Pravda (SK) /

Ingratitude is the reward for fighting IS

This is a betrayal of the Kurds that will have unforeseeable consequences, Pravda says:

“The Kurds, who were involved in the defeat of the IS terrorists, can now expect a Turkish invasion as their 'reward'. ... If the Turks invade a region in which around four million people currently live - mainly Kurds but also Assyrian Christians and Armenians - this will trigger a great wave of migration. A military operation will destabilise the region and culminate in an ethnic cleansing. The resettlement of so many refugees will not be cheap. The estimated cost is 26.5 billion dollars. Erdoğan is hoping that Europe will pay the full amount. Will the EU give its blessing for Turkey's violation of international law or will it finally start acting like a real power?”

Avvenire (IT) /

United in fear of Kurdistan

Trump isn't the only one betraying the Kurds, columnist Giorgio Ferrari explains in Avvenire:

“Washington will look the other way as Erdoğan's tanks enter this part of Kurdistan. Which shows just how much confusion reigns here regarding the interests and rivalries between powerful countries which, despite all being Nato allies - France, Turkey and the US - are all pursuing their own interests in the Syrian puzzle. And then you have to factor in Russia and Iran's objectives. Ultimately, however, they all have one common goal, namely to prevent the creation of an independent Kurdistan. Because while the Turks see this as a deeply destabilising factor in the region, many others see such a state as an economic threat due to its potentially gaining control of the rich Iraqi oil fields.”

De Telegraaf (NL) /

Europe's cowardice is taking its toll

Europe will bear partial responsibility if captured IS fighters could come free as a result of the US withdrawal and a Turkish offensive, De Telegraaf admonishes:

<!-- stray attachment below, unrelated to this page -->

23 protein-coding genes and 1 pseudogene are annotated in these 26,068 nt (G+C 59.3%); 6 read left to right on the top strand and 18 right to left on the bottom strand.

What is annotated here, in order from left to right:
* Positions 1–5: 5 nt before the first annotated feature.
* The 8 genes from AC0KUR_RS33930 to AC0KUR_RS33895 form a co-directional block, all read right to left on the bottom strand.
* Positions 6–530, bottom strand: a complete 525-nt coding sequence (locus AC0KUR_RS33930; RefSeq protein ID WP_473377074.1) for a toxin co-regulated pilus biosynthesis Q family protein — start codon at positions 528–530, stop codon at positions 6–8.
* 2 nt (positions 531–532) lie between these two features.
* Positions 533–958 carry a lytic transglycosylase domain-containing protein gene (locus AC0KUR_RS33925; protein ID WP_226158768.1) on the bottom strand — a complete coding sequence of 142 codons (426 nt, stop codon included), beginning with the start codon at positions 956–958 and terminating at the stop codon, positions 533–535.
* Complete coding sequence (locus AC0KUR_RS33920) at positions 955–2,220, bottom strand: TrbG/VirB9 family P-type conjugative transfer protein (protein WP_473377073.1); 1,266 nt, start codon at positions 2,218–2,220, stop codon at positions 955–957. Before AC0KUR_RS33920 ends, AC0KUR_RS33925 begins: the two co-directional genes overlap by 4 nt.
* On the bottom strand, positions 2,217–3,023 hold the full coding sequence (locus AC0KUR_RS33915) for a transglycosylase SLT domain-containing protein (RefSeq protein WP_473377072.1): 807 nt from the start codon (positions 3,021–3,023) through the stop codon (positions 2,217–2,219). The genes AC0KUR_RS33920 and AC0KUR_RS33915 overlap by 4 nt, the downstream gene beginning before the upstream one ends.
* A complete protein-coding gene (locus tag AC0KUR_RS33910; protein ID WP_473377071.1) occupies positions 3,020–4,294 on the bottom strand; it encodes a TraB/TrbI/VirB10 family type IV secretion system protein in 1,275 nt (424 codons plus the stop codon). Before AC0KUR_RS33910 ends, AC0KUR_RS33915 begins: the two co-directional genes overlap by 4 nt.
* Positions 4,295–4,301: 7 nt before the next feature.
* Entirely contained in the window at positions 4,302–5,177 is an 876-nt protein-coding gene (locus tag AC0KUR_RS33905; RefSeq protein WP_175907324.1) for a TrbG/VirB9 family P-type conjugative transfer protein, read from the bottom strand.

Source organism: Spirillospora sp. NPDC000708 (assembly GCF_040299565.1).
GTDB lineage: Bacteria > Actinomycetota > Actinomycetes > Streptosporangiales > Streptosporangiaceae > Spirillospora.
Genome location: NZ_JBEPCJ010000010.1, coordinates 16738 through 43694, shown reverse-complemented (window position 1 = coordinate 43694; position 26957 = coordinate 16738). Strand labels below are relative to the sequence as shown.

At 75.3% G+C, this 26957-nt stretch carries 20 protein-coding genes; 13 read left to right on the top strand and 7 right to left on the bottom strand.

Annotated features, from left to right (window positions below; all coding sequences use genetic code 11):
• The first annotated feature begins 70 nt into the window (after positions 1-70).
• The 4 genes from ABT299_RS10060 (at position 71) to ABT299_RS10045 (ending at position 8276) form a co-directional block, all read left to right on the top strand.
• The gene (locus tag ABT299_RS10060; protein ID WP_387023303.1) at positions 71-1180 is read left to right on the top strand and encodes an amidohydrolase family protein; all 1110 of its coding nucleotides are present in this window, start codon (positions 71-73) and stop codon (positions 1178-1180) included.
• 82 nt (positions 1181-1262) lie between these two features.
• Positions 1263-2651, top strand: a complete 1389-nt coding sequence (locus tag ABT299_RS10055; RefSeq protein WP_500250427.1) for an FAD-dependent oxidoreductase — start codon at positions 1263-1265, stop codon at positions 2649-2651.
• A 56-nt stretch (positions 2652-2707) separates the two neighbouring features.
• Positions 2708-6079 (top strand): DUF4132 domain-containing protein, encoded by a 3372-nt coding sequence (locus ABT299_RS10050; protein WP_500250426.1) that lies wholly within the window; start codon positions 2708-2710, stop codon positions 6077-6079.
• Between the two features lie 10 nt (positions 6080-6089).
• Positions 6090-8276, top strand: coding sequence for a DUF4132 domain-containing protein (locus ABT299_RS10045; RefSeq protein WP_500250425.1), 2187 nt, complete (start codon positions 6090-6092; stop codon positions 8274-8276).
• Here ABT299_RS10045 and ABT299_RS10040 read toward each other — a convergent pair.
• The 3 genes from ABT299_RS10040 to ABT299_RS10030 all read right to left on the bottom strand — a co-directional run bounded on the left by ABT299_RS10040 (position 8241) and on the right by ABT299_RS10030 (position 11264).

“Trump rightly points out that he has called on the allies several times to take back 'their' IS fighters and put them on trial at home. Apart from a few exceptions, however, nothing of the sort has happened. ... Apparently Europe had nothing against the Kurds holding the terrorists captive with US support. There is a certain irony in the fact that in this way Europe has helped to create a desert version of America's so heavily criticised Guantánamo Bay prison. The outrage we're seeing today should be directed at Europe's own failed policies, which as so often in the past are marked by cowardice and indecision.”

Liberal (GR) /

Not a walk in the park for the Turkish army

Liberal believes that this time the Turkish undertaking won't be easy to implement:

“There's no guarantee that the Turkish army will simply continue its 'walk', as it did at the beginning of 2018 when it invaded the area west of the Euphrates and occupied Afrin. Because back then the Kurds basically decided not to fight. But east of the river lies their stronghold, and it is very likely that they will defend it tooth and nail even if they are alone - which doesn't rule out a long-term conflict.”